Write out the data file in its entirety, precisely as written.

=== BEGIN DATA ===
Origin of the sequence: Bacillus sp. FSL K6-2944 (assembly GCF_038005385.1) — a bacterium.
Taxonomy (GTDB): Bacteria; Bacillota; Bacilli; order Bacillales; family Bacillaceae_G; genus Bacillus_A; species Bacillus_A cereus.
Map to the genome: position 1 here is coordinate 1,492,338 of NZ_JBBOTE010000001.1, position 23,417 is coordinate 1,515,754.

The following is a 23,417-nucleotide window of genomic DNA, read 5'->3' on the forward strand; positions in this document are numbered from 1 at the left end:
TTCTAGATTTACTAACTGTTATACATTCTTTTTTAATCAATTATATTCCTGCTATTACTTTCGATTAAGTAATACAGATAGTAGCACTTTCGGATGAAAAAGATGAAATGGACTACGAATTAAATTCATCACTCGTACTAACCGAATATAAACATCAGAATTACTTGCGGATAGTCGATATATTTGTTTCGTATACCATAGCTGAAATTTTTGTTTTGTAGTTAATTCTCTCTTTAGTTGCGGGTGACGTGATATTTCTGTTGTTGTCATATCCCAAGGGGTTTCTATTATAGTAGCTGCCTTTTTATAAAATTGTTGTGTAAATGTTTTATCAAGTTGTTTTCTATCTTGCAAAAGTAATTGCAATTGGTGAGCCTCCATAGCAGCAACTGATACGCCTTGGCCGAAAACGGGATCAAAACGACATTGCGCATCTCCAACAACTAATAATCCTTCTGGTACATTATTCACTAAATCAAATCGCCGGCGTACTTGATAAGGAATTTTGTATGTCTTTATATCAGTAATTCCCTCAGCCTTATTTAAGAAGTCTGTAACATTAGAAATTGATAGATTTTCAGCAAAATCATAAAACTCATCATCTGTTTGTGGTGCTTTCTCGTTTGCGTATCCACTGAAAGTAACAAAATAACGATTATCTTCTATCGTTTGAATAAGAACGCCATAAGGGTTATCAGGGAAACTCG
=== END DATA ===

Origin of the sequence: Bacillus sp. FSL K6-2944 (assembly GCF_038005385.1) — a bacterium.
Taxonomy (GTDB): Bacteria; Bacillota; Bacilli; order Bacillales; family Bacillaceae_G; genus Bacillus_A; species Bacillus_A cereus.
Map to the genome: position 1 here is coordinate 1,492,338 of NZ_JBBOTE010000001.1, position 23,417 is coordinate 1,515,754.

The following is a 23,417-nucleotide window of genomic DNA, read 5'->3' on the forward strand; positions in this document are numbered from 1 at the left end:
TTCTAGATTTACTAACTGTTATACATTCTTTTTTAATCAATTATATTCCTGCTATTACTTTCGATTAAGTAATACAGATAGTAGCACTTTCGGATGAAAAAGATGAAATGGACTACGAATTAAATTCATCACTCGTACTAACCGAATATAAACATCAGAATTACTTGCGGATAGTCGATATATTTGTTTCGTATACCATAGCTGAAATTTTTGTTTTGTAGTTAATTCTCTCTTTAGTTGCGGGTGACGTGATATTTCTGTTGTTGTCATATCCCAAGGGGTTTCTATTATAGTAGCTGCCTTTTTATAAAATTGTTGTGTAAATGTTTTATCAAGTTGTTTTCTATCTTGCAAAAGTAATTGCAATTGGTGAGCCTCCATAGCAGCAACTGATACGCCTTGGCCGAAAACGGGATCAAAACGACATTGCGCATCTCCAACAACTAATAATCCTTCTGGTACATTATTCACTAAATCAAATCGCCGGCGTACTTGATAAGGAATTTTGTATGTCTTTATATCAGTAATTCCCTCAGCCTTATTTAAGAAGTCTGTAACATTAGAAATTGATAGATTTTCAGCAAAATCATAAAACTCATCATCTGTTTGTGGTGCTTTCTCGTTTGCGTATCCACTGAAAGTAACAAAATAACGATTATCTTCTATCGTTTGAATAAGAACGCCATAAGGGTTATCAGGGAAACTCG